That intense energy translates to massive levels of greenhouse gases.

Bitcoin mining processes produced 85.89 MTCO2E, or metric tons of carbon dioxide equivalent, from 2020 to 2021, according to the study. This figure is comparable to 9,665 gallons of gasoline consumed by passenger vehicles, or 96,210 pounds of coal burned in one year, according to the U.S. Environmental Protection Agency's Greenhouse Gas Equivalencies Calculator.

The environmental impact of bitcoin mining has environmental activists, governments and business leaders voicing concerns and questioning how to rein in its effects.

Although there are over 10,000 cryptocurrencies in circulation, bitcoin is the most well-known. Ninety-five percent of cryptocurrency owners and people curious about ownership have heard of bitcoin, according to a 2021 report from cryptocurrency exchange company Gemini.

Bitcoin is the worst environmental offender

The White House points to the fact that Bitcoin requires more energy than all other cryptocurrencies combined, according to the September 2022 report, "Climate and Energy Implications of Crypto-Assets in the United States," published by the White House Office of Science and Technology Policy.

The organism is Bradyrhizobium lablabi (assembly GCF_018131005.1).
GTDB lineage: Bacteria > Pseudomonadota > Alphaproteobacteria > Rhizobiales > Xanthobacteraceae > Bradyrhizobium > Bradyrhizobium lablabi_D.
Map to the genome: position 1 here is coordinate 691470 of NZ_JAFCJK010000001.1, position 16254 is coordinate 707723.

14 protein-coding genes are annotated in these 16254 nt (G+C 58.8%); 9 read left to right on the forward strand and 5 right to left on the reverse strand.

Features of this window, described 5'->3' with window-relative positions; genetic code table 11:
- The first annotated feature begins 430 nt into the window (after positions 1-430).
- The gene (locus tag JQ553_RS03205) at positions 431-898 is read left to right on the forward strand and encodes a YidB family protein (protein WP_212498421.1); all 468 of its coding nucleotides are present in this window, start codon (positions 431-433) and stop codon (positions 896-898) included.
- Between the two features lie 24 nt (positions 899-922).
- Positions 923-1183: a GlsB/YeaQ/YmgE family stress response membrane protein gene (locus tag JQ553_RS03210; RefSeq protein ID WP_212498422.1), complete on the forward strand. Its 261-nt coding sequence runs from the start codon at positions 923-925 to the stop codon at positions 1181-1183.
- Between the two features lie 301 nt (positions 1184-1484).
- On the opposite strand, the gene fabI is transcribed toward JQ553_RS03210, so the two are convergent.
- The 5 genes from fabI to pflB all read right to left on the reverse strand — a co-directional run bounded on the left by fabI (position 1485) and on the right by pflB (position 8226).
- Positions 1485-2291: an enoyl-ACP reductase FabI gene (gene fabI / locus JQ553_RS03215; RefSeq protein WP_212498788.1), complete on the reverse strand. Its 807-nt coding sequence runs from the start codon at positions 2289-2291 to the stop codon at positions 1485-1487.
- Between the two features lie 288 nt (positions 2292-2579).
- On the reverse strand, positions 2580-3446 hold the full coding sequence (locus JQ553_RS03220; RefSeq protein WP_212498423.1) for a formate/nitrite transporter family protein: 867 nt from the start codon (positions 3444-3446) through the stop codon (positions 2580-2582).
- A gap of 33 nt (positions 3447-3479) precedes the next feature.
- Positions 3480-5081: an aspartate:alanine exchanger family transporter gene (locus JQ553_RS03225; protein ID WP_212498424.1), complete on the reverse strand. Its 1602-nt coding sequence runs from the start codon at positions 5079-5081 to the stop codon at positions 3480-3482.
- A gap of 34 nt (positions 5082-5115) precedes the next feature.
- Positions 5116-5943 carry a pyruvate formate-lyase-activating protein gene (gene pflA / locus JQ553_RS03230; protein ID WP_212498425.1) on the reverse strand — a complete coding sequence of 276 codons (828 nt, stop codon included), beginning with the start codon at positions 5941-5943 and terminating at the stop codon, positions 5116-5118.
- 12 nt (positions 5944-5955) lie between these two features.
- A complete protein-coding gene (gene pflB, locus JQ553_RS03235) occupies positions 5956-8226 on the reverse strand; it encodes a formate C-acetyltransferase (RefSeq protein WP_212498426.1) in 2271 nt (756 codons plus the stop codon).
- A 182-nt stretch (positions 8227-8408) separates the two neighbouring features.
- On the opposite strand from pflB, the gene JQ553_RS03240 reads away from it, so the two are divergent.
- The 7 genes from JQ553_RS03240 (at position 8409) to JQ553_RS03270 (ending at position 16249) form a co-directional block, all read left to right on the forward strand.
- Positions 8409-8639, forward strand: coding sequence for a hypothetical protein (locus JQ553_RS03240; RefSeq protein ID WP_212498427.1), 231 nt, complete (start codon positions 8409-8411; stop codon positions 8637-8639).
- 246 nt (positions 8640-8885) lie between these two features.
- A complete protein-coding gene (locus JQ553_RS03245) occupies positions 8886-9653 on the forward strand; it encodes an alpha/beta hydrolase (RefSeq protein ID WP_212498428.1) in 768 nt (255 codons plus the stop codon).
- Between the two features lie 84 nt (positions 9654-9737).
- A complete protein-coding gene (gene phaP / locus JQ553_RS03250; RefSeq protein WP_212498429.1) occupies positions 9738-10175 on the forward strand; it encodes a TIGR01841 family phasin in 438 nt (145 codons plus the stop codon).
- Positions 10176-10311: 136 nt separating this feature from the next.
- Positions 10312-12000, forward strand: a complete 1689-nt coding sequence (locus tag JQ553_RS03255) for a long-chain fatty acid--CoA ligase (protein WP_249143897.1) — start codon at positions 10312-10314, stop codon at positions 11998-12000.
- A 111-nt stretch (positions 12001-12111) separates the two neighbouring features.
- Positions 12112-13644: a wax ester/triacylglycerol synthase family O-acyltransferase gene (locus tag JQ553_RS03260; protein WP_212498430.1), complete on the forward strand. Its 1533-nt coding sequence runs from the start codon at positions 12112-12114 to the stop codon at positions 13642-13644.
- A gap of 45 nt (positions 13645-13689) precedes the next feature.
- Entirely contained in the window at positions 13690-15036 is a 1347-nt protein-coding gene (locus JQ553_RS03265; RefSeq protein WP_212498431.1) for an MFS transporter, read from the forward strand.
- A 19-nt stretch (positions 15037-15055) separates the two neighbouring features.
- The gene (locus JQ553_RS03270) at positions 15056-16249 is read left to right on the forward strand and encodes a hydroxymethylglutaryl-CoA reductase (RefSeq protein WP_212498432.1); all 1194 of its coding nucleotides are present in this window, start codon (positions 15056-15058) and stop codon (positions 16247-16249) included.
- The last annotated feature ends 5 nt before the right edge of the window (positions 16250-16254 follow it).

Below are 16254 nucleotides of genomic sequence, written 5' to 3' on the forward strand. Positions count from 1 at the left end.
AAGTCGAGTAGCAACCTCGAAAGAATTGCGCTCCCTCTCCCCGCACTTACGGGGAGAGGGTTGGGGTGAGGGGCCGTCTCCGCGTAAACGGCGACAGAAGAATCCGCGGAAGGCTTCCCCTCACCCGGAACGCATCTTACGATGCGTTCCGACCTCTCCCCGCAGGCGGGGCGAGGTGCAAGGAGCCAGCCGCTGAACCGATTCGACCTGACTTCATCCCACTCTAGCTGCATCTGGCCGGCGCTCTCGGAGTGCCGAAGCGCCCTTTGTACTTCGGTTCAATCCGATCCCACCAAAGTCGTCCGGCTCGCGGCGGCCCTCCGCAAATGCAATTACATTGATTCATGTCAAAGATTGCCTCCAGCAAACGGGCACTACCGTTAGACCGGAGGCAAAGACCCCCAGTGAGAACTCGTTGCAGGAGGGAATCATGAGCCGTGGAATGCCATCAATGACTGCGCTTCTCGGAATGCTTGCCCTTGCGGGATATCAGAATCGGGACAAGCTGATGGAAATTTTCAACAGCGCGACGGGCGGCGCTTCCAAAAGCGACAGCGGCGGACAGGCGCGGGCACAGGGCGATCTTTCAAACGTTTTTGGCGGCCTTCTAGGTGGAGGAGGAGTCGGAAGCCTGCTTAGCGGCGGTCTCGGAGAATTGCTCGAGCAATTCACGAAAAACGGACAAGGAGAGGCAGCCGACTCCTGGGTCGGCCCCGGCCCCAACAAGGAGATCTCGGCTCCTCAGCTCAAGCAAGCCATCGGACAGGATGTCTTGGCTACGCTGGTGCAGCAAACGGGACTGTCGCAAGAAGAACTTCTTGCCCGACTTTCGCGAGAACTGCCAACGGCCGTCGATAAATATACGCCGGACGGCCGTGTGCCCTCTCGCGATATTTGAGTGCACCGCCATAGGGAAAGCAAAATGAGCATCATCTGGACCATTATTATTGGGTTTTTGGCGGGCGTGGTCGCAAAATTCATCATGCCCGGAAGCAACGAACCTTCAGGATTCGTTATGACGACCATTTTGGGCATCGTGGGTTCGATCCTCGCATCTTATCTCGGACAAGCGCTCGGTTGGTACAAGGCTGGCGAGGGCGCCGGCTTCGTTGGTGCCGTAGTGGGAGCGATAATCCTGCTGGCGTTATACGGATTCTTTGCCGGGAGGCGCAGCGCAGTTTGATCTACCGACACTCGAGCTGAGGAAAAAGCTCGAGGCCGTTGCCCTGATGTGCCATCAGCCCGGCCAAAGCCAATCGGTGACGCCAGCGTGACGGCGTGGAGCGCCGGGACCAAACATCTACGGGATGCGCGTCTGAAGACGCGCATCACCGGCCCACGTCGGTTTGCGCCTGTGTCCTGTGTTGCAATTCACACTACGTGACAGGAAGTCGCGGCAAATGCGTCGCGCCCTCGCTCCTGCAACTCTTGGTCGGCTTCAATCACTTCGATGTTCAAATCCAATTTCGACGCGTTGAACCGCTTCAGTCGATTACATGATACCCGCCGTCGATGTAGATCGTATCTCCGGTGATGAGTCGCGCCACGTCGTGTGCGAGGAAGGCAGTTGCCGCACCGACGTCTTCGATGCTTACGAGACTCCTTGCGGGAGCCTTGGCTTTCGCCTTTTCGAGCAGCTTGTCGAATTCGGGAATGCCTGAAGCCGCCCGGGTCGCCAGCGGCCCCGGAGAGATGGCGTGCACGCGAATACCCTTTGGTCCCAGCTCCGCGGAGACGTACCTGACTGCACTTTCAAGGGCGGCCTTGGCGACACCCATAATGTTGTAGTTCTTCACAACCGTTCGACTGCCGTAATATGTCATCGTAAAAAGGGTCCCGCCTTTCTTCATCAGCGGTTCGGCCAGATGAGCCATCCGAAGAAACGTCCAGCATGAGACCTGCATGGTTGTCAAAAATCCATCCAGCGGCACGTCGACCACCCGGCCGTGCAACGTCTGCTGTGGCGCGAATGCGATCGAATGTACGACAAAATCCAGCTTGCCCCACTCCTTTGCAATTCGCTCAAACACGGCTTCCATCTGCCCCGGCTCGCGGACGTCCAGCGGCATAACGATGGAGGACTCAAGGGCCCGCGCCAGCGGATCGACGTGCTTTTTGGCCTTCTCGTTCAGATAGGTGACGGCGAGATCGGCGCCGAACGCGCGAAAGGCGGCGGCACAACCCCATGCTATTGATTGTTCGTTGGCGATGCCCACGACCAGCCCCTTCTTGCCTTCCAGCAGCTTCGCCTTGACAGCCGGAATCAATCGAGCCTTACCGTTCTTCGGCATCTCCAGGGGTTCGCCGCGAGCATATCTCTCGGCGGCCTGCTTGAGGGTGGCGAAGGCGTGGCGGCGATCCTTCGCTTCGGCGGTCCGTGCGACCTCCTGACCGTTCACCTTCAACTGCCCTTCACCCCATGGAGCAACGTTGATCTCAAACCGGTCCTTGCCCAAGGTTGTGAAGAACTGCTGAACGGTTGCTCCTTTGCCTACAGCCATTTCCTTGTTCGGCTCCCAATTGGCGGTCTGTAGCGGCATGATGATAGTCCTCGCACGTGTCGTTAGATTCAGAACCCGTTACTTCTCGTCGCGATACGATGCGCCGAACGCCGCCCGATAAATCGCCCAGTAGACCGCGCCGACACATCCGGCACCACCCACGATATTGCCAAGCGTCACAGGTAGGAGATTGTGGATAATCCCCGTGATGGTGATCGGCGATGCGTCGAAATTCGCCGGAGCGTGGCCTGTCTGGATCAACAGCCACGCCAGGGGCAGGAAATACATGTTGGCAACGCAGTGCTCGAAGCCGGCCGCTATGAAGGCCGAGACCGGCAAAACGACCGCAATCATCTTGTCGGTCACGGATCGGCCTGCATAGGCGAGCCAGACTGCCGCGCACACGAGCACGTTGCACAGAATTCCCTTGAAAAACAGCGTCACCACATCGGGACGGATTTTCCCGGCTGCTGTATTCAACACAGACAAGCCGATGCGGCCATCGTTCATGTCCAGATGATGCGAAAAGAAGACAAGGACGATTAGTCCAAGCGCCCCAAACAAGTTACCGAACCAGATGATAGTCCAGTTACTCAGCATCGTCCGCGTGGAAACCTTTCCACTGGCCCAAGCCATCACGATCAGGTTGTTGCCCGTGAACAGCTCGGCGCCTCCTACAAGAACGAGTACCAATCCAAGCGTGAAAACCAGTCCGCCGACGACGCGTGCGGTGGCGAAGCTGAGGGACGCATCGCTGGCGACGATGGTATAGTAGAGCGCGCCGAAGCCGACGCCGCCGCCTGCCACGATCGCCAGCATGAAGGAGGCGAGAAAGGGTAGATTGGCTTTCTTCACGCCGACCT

Bitcoin accounted for 60% to 77% of total global crypto-asset electricity use as of 2022, according to the report. The second highest user, the Ethereum network, accounted for 20% to 39%.

Bitcoin's energy consumption is reliant on primarily non-renewable sources.

Researchers estimated that 62% of the electricity used for bitcoin mining globally in 2022 came from fossil fuels, with coal-generated power being the largest single source, according to data from the CBECI.

The numbers for renewable energy resources remain low for bitcoin's energy demands.

It's estimated that 26% of the electricity powering bitcoin mining came from renewables, while the remaining 12% came from nuclear energy, according to data from the CBECI.

As a result, bitcoin's electricity requirements produce a significant amount of greenhouse gas emissions.

Bitcoin's estimated greenhouse gas emissions were about 68.02 MTCO2E in 2022, according to data from Climate Watch, a digital platform managed by the World Resources Institute, a nonprofit organization based in Washington, D.C.